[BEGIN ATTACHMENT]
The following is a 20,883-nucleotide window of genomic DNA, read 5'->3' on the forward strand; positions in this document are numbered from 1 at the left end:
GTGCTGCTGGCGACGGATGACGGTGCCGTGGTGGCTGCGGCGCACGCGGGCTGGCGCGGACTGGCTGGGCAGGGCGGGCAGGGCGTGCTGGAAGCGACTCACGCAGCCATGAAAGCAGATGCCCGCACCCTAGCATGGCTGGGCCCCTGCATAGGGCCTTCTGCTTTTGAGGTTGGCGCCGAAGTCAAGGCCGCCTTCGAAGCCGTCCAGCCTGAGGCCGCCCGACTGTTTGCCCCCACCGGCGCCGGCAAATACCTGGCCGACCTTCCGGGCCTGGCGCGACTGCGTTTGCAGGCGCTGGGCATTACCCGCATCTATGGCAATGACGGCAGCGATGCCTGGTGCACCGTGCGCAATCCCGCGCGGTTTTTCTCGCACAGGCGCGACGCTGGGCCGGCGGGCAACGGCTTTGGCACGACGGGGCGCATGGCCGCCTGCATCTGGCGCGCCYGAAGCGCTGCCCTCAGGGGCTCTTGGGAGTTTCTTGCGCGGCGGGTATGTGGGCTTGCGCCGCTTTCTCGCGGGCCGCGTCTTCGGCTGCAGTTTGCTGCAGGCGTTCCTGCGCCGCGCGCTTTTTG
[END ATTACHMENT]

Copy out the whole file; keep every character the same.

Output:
The following is a 20,883-nucleotide window of genomic DNA, read 5'->3' on the forward strand; positions in this document are numbered from 1 at the left end:
GTGCTGCTGGCGACGGATGACGGTGCCGTGGTGGCTGCGGCGCACGCGGGCTGGCGCGGACTGGCTGGGCAGGGCGGGCAGGGCGTGCTGGAAGCGACTCACGCAGCCATGAAAGCAGATGCCCGCACCCTAGCATGGCTGGGCCCCTGCATAGGGCCTTCTGCTTTTGAGGTTGGCGCCGAAGTCAAGGCCGCCTTCGAAGCCGTCCAGCCTGAGGCCGCCCGACTGTTTGCCCCCACCGGCGCCGGCAAATACCTGGCCGACCTTCCGGGCCTGGCGCGACTGCGTTTGCAGGCGCTGGGCATTACCCGCATCTATGGCAATGACGGCAGCGATGCCTGGTGCACCGTGCGCAATCCCGCGCGGTTTTTCTCGCACAGGCGCGACGCTGGGCCGGCGGGCAACGGCTTTGGCACGACGGGGCGCATGGCCGCCTGCATCTGGCGCGCCYGAAGCGCTGCCCTCAGGGGCTCTTGGGAGTTTCTTGCGCGGCGGGTATGTGGGCTTGCGCCGCTTTCTCGCGGGCCGCGTCTTCGGCTGCAGTTTGCTGCAGGCGTTCCTGCGCCGCGCGCTTTTTG